Let's assume you have gotten enough Tocharian under your belt that you're ready to move on to other texts. Chances are, you're reading a Tocharian B text; so you place a document with the text on your desk, and beside it your steady companion, the venerable Dictionary of Tocharian B by Douglas Q. Adams. As you read, you come across the word B kelu. You have no recollection of this word, so you look it up in your dictionary. Interestingly, you find there is no listing for kelu, not even a hint like the helpful 'q.v. ...' telling you where else you might look. Nothing. All you find in the near void of kel... entries is a word for 'bellybutton' and some term for 'a medical ingredient'. Neither of these has a chance of giving you kelu, so you may wonder if it was really worth all the trouble learning this esoteric language in the first place. Now what? Search page by page through the section on k? Do you realize how many words start with k in Tocharian? No...
Your only sensible option is to devise some way of cutting down your work and honing in on some realistic possibilities. How to proceed? First, consider what you do know: kelu is not a headword. That is, it is not an adverb; it is not the nominative singular of a substantive; and it is not a verb form transparently displaying the basic verbal root from which it derives. So it must be some other inflected form: either a non-nominative case form, or one of the many possible conjugational forms of a verbal root. At this point, you may as well guess. The final -u of kelu reminds you of the preterite participle, and so you guess that what you're confronted with is a verb form -- maybe even a preterite participle, if you're lucky. But from what verb?
This is where the extra time you spent learning Tocharian in light of historical linguistics finally pays off. You reason as follows: the initial k- is probably part of the root, since there are few changes in Tocharian that will actually produce a k- from some other sound. The same reasoning might convince you that the -l- should be in the root as well, unless this is a gerundive; but if it were, you'd be at a loss to explain the final -u as an ending. So you decide that the root is something like k-l-: that is, maybe there's something between the k- and the -l-, but maybe not; perhaps something comes after... You'll simply remain non-committal. What could sit between the k- and the -l-?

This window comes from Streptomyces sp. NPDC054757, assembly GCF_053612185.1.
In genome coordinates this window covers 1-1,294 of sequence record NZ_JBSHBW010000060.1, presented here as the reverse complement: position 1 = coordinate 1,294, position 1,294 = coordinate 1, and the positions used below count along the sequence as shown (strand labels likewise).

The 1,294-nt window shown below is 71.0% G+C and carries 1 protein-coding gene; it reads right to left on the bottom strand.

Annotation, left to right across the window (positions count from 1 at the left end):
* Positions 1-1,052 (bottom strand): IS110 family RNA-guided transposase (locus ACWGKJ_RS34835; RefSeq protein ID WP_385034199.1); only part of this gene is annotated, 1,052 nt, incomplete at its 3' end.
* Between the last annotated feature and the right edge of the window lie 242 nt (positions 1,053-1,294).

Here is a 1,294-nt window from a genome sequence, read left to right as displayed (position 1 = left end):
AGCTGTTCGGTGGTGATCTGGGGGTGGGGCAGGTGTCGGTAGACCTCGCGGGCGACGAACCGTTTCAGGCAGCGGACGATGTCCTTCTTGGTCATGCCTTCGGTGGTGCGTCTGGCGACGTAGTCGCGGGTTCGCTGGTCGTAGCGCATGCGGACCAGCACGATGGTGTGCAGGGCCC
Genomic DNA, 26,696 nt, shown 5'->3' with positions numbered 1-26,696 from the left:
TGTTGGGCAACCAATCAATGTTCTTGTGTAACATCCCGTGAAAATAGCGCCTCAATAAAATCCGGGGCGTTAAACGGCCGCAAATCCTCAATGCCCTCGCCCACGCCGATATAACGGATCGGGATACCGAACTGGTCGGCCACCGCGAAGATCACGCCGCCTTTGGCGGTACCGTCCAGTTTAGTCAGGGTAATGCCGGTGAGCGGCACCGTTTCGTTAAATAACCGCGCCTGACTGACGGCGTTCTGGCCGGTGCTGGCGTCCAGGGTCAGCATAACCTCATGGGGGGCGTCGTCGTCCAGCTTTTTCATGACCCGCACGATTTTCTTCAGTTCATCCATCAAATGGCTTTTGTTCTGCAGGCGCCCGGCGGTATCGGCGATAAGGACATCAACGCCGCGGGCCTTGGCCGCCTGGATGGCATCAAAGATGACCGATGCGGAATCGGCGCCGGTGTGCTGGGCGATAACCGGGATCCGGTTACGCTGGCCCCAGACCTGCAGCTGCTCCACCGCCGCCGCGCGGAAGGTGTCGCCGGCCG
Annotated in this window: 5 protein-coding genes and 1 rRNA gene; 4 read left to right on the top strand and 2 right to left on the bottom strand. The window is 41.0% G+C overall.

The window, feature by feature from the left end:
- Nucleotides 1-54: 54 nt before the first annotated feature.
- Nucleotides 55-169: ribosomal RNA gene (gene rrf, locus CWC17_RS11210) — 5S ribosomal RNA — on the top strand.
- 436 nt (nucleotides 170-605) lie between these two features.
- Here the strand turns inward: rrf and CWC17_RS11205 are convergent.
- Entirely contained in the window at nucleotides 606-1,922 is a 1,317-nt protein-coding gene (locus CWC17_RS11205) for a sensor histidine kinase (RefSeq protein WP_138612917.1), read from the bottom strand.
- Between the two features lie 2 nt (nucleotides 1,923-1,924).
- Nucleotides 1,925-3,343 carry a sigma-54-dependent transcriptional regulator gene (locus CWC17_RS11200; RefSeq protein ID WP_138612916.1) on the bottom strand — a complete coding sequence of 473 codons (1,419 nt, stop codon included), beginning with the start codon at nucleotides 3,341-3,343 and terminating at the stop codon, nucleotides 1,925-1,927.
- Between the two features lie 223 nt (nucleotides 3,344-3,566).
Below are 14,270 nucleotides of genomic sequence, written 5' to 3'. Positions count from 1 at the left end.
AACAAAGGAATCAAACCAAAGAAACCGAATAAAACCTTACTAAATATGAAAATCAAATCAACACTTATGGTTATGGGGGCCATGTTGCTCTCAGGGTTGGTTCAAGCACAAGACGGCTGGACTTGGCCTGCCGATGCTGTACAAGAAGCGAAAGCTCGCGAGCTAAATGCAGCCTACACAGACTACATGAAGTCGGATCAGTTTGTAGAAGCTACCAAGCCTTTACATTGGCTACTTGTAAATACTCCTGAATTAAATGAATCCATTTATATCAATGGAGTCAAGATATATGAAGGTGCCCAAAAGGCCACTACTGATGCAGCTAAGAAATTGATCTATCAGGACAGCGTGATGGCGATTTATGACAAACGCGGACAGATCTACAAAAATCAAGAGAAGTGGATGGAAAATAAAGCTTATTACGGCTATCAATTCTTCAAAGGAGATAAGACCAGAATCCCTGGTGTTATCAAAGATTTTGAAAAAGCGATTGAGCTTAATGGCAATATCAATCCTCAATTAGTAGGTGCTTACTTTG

To answer this, you ask yourself a simple question: what produces -e- in Tocharian B? You recall PToch *æ, of course! But that just begs the question: what produces PToch *æ? There you have two options: PIE *ē or PIE *o. How do you decide? Well, suppose the -e- in kelu came from PIE *ē. Then the evolution PIE *ē > PToch *yæ means that the k- should be palatalized, which it obviously is not. So the -e- you see before you most likely comes from PIE *-o-, and you can safely assume that you're trying to find the verb to which a form like PIE *kol- would fit somewhere in the paradigm. But where would that crop up?
Well, you've already assumed you're looking at a verbal root, and *kol- looks like a good candidate for PIE o-grade. The other major forms should derive from either PIE e-grade or PIE 0-grade. One of those probably yields the Tocharian form of the root you're looking for. But which? Well, if it were PIE e-grade, you'd have to consider the evolution of *kel-, and you immediately realize that *-e- will palatalize the *k-, and you shouldn't be looking under k at all. But if you had PIE 0-grade, then you'd have PIE *kl- > PToch *käl- > B käl-.
So armed with your new guess, B käl-, you return to Adams' dictionary, only to find there are two distinct roots with that shape. But, happily, under the first one you chance upon the form kelu as the first person singular active of the CLASS i subjunctive. Did you say subjunctive? CLASS i? You should've known! You figured it was PIE o-grade, after all, and that fits exactly with the development of subjunctive CLASS i. But whatever, you've found it! ... and all as a result of the techniques of historical linguistics that seemed like such hocus pocus until now....
As an added hint, realize that you don't have to follow through the process flawlessly for it to be helpful. For example, who's to say at the beginning of our discussion that we shouldn't have guessed the Tocharian B k- came from an original PIE *g-? Fine, go with it. You would follow the same procedure as above, looking at different grades of a PIE root *gel- (?); but in the end, when it comes back down into Tocharian in the PIE 0-grade, that *g- will still become k-, and you'll still get to the dictionary entry for B käl-. (In fact, Adams lists *kʷel- as the original PIE parent of the verb we're looking at.) Or you might guess some other consonant and different vowel grade -- that's fine, since even following all the different vowel grades of three or four PIE roots (allowing for different sources for the initial consonant) will still leave you with less work than trying to read through the entire k-section of the dictionary entry by entry. So may you enjoy your newfound understanding of Tocharian, and may your knowledge of basic historical linguistics keep you in good stead.